Resilience: Woburn Has Some, Let's Invest in More

Saturday afternoon we were home, either doing projects outdoors or indoors conversing with a journalist about our considerations of and preparations for the future we imagine.  We didn't tune in to any kind of media during the evening.  We knew nothing about the Boston area's water supply troubles until our son, a resident of Arlington, called.  He asked if we knew of the ruptured pipe and the authorities' advice to boil any water that would pass one's lips.

Immediately, we began to imagine the inconveniences. When we learned that Woburn is not one of the affected communities, we were relieved and happy, of course.  For us, life will go on being simple.  Too bad those other communities had all their eggs in one basket!  How wonderful that in this city we draw water from more than one source and can choose which one, or ones, we will tap.  Because life requires water, making an extra effort to ensure its continuous availability is a rational choice.  We're grateful today that our predecessors chose to invest as they did, that they made arrangements for access to water both under foot and in a big pipe not far away.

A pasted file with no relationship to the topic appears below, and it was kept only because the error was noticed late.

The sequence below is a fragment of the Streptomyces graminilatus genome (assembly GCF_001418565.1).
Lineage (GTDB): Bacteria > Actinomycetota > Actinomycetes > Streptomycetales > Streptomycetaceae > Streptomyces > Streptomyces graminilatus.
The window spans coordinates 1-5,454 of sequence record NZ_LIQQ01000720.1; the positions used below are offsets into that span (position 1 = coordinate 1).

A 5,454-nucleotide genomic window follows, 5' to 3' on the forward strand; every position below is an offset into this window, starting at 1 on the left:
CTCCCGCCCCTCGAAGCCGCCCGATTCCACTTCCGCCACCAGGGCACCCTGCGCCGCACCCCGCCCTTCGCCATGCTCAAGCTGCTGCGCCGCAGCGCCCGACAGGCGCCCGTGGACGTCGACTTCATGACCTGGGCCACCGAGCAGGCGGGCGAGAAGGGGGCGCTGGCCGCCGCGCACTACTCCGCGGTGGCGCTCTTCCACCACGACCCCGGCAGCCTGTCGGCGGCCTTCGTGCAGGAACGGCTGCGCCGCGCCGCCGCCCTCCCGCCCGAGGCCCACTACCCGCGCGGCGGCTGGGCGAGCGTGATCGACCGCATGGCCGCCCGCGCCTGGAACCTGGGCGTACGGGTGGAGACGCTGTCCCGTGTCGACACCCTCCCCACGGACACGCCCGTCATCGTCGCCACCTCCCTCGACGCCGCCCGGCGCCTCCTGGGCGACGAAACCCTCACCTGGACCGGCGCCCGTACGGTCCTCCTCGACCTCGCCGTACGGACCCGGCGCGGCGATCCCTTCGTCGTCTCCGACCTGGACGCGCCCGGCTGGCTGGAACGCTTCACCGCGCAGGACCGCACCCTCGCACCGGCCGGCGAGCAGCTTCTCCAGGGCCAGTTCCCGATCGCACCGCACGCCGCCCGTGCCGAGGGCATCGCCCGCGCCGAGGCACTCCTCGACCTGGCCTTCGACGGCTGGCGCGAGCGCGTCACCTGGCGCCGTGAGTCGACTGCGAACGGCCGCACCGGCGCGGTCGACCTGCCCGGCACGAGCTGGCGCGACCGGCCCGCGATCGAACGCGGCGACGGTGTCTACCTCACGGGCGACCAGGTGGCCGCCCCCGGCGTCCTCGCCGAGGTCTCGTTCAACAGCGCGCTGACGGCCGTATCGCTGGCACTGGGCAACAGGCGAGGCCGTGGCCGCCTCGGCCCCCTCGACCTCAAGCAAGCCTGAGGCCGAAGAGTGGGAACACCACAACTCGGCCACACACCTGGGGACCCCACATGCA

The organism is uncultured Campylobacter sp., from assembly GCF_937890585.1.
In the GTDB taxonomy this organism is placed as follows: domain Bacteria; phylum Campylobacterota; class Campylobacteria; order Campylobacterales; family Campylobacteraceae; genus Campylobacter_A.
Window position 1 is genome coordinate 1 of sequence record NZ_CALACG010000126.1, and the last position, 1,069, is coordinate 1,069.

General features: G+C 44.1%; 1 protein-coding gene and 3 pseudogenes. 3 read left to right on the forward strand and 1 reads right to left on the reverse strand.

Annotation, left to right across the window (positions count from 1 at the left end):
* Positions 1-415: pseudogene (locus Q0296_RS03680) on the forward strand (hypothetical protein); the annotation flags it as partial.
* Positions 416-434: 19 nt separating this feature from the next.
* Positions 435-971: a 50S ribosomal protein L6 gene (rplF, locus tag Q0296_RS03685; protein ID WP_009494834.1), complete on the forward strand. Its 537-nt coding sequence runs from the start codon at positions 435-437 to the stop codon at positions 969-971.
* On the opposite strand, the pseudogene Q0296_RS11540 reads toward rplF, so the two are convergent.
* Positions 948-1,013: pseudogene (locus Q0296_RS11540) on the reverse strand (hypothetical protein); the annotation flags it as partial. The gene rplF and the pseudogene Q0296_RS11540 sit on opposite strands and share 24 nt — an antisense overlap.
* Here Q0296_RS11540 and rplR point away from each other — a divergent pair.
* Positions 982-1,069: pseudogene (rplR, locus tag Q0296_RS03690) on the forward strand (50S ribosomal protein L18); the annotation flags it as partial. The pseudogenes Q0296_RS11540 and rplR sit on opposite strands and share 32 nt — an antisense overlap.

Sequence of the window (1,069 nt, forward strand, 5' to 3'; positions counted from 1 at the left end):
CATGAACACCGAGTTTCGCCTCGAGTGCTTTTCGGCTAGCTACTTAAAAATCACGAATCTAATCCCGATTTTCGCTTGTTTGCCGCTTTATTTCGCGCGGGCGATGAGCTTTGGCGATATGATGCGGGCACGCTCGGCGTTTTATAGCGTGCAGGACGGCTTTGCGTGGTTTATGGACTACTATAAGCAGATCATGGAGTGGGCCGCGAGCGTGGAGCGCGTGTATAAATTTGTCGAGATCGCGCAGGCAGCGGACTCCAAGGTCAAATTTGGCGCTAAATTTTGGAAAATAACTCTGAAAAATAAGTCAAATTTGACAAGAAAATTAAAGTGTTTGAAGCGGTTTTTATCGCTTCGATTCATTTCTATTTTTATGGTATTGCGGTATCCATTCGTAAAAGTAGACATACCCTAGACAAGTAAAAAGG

The next thoughts, however, were questions.  How thorough were our predecessors?  Did they think of everything?  How thorough have we been?  Have we anticipated any difficulties, any departures from normal?  Do we also have multiple sources, including local ones, for necessities such as food and fuels?  Can we rely on sources we have now to (nearly) maintain normal life if a big system's part breaks or it malfunctions?

If not, what are we waiting for?  The way to have redundant and/or alternate systems in place is to put them in place.  We can begin with modest visions and become more ambitious as we proceed and succeed.  To the extent that we do it together, with our own energy and time, we will grow with our ambitions.